All of this adds up to a pretty good adaptation of a classic novel. While I can’t claim Tale dazzles, it becomes a more than competent take on the property.

The Disc Grades: Picture B/ Audio C+/ Bonus C+

A Tale of Two Cities appears in an aspect ratio of approximately 1.37:1 on this Blu-ray Disc. Despite a few inconsistencies, this became a fairly positive presentation.

In general, sharpness satisfied, as the movie usually appeared well-defined. Some softness popped up for the occasional shot, but the majority of the flick boasted fairly nice delineation.

Shimmering and jaggies remained absent, and edge haloes also failed to appear. The movie’s grain structure felt natural, and print flaws failed to mar the proceedings.

Blacks appeared deep and dark, and contrast came across well. Shadows generally held up nicely, though a few nighttime exteriors displayed a bit of murkiness. Though the image didn’t excel, it still gave us a mostly appealing transfer.

Similar thoughts greeted the sturdy DTS-HD MA monaural soundtrack of Tale, as it held up nicely over the decades. Speech could seem a bit thin at times, but lines were intelligible and concise enough.

Music and effects displayed the expected restricted dynamic range, but they showed acceptable clarity and didn’t suffer from distortion. The mix lacked overt defects, though it could seem a bit hissy. This was a more than competent track for a movie from 1935.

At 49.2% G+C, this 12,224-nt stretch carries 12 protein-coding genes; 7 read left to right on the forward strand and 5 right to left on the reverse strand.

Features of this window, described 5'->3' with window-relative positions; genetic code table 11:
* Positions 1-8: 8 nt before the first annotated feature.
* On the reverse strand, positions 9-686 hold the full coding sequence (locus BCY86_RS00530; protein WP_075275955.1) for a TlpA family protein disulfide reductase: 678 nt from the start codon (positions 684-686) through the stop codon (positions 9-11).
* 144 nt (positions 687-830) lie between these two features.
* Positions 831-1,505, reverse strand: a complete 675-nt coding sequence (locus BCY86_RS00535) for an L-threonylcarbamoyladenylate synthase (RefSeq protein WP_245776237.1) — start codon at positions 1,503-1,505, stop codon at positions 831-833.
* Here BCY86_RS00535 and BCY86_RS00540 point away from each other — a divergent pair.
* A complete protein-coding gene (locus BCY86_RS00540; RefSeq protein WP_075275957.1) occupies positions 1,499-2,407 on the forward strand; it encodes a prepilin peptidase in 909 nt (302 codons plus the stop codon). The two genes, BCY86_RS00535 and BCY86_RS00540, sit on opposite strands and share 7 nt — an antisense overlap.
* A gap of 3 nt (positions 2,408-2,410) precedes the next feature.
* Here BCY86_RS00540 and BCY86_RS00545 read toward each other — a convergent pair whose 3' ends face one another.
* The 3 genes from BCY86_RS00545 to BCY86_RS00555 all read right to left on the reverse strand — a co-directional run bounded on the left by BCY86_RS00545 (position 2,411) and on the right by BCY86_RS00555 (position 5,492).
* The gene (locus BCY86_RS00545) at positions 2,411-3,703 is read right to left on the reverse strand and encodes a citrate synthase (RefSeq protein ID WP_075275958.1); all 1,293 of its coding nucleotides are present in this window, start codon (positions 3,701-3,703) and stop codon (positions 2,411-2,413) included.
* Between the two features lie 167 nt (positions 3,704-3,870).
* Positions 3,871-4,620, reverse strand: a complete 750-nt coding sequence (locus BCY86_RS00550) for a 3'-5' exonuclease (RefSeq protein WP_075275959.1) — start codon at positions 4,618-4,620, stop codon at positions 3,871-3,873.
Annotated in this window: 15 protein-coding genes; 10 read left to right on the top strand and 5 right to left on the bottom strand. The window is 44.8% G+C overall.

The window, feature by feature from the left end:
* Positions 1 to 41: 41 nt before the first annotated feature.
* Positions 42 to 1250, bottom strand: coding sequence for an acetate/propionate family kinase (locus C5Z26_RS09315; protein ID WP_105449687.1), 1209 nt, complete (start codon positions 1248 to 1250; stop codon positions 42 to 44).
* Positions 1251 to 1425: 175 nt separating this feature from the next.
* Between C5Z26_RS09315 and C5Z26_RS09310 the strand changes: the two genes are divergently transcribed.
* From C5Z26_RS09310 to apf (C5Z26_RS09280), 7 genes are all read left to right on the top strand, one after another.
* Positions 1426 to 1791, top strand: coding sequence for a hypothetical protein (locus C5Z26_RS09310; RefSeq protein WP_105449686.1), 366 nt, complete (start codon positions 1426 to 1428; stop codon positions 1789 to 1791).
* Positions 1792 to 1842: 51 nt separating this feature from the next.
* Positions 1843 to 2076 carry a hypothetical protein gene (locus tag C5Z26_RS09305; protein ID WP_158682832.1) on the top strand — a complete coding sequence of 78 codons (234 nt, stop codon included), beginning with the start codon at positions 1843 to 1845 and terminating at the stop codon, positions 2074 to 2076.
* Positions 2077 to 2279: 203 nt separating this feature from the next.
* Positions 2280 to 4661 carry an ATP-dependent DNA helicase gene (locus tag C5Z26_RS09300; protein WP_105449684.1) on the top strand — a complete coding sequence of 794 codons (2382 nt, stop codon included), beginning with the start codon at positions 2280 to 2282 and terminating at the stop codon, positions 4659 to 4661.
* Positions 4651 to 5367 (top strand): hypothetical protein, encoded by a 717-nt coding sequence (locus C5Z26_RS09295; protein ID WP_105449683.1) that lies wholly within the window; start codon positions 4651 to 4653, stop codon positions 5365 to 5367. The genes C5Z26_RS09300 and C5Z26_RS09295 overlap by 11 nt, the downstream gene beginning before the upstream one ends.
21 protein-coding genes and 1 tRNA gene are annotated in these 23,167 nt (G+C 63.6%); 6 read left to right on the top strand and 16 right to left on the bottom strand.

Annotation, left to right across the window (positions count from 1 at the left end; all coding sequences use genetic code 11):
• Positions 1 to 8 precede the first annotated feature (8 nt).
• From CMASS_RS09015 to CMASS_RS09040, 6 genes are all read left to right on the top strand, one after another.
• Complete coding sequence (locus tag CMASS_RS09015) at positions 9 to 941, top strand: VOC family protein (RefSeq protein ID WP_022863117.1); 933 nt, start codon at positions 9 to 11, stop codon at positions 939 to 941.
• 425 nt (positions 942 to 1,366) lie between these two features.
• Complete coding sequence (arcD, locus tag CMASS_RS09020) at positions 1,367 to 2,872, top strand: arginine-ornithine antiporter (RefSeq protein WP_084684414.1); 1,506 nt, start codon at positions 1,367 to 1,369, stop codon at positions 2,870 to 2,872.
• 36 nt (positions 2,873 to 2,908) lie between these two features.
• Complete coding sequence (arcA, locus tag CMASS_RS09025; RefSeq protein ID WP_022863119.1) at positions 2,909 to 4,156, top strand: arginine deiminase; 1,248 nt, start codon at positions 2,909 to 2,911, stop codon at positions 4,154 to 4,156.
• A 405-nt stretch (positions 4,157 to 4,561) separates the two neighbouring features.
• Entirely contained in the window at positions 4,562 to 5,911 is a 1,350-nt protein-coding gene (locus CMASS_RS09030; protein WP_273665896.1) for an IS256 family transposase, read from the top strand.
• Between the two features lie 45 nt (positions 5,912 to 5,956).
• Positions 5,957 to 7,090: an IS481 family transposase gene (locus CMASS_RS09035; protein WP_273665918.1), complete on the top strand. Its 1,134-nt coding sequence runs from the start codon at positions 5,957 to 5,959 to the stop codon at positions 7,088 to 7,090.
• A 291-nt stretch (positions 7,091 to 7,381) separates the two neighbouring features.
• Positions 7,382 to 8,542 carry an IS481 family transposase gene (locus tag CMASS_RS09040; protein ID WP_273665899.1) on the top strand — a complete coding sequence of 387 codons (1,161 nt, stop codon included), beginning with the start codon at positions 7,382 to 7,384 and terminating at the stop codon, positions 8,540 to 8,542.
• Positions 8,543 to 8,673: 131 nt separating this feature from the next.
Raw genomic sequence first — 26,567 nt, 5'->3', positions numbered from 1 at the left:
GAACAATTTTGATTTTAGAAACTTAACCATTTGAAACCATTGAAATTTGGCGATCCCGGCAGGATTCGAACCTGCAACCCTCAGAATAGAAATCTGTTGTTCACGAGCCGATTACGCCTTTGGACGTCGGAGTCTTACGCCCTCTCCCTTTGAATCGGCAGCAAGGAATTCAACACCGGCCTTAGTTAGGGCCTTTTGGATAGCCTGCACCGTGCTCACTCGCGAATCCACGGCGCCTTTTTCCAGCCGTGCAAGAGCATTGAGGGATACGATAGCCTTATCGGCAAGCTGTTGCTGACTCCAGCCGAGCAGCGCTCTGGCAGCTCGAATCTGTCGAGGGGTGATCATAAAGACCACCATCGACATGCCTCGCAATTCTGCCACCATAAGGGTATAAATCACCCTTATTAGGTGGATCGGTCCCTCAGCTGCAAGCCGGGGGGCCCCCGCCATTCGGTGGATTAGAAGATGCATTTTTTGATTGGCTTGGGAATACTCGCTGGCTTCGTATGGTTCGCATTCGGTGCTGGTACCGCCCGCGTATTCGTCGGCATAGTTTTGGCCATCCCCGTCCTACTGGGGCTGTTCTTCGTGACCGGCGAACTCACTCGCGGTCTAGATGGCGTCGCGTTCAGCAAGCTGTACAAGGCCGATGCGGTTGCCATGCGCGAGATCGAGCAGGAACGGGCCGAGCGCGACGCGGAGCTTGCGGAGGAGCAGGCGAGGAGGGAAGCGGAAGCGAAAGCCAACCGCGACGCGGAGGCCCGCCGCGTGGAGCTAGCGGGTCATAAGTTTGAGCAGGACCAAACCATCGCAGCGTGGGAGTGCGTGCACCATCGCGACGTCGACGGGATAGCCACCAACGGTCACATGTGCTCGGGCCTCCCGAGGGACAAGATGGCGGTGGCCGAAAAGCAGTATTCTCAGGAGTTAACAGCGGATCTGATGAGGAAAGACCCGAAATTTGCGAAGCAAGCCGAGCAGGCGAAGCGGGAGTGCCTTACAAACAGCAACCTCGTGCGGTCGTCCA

We get a few extras here, and a 1942 Lux Radio Theatre Broadcast runs 58 minutes, 30 seconds. It brings back Ronald Colman as the lead and casts Edna Best as Lucie.

Unsurprisingly, the radio version loses a lot from the movie, and it restructures chunks of the story. Still, it becomes an interesting take on the property, and we find voice talent legends like Verna Felton and Arthur Q. Bryan along for the ride.

In addition to the reissue trailer, we find three shorts from this era: Audioscopiks (8:14), Hey-Hey Fever (8:25) and Honeyland (10:07).

Both Fever and Honeyland offer entries in the “Happy Harmonies” series of animated shorts, basically a cut-rate riff on Disney’s Silly Symphonies.

Fever focuses on Bosko as he fantasizes about his part in various Mother Goose stories. Honeyland offers the antics of bees.

Bosko offered a fairly blatant ripoff of Mickey Mouse, one made more explicit because his pet Bruno looked nearly exactly the same as Pluto. Oddly, Bosko appears to be a Black youngster, though not one played for terrible stereotypes – at least not in this one cartoon. For the most part, Fever seems bland but innocuous.

Honeyland features singing bees as they go about their pollen-related business. It’s a better short in terms of technical animation compared to Fever but it also remains dull and blah.

As for Audioscopiks, it offers a live-action explanation and demonstration of then-new 3D film techniques. Shot 3D, the short loses power here since the disc presents it 2D.

It’s an interesting curiosity, I guess, especially since most film fans don’t realize 3D movies existed prior to the 1950s “golden age”. Audioscopiks also refers to the use of color, but we get the short in black and white.

As an adaptation of the Charles Dickens’ classic, 1935’s A Tale of Two Cities becomes a largely well-rendered story. Despite some drawbacks, it mostly relates the narrative and characters in a positive manner. The Blu-ray comes with dated but acceptable picture and audio as well as a few bonus materials. This ends up as a solid version of the book.

Viewer Film Ratings: 3.5 Stars Number of Votes: 2